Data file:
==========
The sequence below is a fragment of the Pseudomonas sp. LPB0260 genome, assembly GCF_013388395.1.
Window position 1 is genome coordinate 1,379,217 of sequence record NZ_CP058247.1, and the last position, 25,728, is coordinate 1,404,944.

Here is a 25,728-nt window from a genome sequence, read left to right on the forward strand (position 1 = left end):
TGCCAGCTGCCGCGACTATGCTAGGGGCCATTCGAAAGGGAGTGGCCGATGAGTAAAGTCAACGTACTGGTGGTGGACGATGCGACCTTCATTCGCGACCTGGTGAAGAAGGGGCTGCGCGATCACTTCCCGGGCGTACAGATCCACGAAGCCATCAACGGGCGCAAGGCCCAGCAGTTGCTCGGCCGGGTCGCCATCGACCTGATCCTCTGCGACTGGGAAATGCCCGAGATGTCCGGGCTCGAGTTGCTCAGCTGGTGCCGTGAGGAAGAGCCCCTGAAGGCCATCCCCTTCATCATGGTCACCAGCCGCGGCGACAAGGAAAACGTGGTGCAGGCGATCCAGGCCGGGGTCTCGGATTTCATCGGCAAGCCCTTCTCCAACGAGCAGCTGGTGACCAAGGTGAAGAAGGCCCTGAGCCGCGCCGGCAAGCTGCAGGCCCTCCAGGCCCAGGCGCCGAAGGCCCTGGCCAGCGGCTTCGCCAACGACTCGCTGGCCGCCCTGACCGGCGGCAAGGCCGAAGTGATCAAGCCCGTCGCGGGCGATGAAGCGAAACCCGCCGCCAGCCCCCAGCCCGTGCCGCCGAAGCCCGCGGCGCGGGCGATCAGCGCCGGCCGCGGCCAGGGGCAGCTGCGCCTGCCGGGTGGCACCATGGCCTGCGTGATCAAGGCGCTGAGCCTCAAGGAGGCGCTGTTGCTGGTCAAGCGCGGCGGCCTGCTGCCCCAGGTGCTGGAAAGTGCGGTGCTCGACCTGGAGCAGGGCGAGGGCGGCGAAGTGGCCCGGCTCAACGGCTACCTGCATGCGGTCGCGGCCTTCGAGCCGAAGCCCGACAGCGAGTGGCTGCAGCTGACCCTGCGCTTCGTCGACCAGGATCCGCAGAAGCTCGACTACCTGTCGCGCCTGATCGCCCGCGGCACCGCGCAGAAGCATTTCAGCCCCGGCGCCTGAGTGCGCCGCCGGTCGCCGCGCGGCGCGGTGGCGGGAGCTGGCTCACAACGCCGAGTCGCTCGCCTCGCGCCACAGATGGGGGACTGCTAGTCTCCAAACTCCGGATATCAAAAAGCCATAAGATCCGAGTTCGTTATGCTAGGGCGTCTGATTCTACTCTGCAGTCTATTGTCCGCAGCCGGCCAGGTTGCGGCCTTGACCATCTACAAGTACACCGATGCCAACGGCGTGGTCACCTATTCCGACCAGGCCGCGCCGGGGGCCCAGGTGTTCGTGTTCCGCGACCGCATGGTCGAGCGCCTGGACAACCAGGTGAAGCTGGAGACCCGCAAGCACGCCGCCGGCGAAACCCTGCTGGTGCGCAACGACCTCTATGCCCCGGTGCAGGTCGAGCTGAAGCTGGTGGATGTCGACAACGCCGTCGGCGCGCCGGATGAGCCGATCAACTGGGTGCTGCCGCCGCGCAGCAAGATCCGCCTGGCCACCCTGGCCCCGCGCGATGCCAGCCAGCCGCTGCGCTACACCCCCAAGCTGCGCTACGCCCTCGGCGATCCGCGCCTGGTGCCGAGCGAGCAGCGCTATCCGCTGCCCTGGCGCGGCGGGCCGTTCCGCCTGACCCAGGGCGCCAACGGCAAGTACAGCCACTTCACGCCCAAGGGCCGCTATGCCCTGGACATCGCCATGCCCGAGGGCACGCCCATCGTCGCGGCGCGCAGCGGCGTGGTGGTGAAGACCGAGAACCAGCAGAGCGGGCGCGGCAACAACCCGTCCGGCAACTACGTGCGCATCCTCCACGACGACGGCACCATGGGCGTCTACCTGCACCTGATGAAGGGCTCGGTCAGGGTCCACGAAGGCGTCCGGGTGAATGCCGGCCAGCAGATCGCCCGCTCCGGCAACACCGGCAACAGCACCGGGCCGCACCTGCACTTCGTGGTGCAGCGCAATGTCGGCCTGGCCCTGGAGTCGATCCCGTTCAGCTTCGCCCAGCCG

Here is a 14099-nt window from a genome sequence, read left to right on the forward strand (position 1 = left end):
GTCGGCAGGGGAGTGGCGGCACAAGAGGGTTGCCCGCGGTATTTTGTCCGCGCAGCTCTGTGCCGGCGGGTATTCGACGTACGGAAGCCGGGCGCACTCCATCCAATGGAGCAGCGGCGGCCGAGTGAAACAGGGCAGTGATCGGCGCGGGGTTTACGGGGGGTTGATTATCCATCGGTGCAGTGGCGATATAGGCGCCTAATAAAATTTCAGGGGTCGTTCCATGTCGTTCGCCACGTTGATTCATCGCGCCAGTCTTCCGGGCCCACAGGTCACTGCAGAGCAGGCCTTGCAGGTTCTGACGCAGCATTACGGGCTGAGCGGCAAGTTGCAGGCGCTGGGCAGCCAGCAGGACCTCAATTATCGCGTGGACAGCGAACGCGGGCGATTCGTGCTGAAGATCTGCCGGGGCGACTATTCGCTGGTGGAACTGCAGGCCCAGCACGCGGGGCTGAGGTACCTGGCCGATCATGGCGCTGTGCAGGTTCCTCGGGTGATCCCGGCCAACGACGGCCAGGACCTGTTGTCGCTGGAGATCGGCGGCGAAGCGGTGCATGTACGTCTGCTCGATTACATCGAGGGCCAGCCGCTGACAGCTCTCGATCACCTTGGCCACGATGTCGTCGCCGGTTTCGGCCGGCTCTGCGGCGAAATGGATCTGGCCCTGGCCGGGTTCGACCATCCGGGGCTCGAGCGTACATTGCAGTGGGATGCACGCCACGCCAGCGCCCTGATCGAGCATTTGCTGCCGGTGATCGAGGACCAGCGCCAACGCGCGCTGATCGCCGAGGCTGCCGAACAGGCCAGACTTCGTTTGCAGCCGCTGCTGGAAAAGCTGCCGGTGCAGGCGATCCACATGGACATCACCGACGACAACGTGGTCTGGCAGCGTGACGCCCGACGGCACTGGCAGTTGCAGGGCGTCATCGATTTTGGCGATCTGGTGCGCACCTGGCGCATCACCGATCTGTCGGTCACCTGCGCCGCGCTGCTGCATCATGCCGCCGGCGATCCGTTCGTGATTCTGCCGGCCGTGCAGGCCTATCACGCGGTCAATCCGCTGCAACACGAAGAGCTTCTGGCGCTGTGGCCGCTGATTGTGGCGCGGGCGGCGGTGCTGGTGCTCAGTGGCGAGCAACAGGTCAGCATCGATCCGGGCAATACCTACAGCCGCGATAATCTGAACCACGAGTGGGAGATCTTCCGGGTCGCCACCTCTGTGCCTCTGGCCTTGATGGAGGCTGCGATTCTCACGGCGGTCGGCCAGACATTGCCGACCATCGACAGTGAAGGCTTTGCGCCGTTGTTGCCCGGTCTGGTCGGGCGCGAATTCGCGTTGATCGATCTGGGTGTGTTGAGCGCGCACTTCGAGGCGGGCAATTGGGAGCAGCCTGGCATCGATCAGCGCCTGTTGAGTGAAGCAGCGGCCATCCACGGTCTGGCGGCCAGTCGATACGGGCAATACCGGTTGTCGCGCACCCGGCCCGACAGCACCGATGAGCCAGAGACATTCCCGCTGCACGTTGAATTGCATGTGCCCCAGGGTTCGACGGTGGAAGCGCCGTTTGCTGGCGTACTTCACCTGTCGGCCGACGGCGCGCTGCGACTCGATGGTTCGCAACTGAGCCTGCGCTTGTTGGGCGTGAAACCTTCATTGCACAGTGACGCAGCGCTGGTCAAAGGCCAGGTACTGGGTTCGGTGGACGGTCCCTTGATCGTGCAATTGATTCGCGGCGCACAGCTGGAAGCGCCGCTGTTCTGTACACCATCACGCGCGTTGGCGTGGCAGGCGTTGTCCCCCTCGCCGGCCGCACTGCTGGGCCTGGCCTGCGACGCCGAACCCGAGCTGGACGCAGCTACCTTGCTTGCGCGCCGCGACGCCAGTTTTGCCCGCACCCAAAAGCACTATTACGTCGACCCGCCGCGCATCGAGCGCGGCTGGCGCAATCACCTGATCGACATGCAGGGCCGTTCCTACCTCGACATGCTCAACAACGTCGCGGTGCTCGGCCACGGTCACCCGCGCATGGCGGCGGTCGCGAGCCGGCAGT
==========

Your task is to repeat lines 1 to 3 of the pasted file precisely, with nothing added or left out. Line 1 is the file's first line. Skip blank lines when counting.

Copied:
The sequence below is a fragment of the Pseudomonas sp. LPB0260 genome, assembly GCF_013388395.1.
Window position 1 is genome coordinate 1,379,217 of sequence record NZ_CP058247.1, and the last position, 25,728, is coordinate 1,404,944.

Here is a 25,728-nt window from a genome sequence, read left to right on the forward strand (position 1 = left end):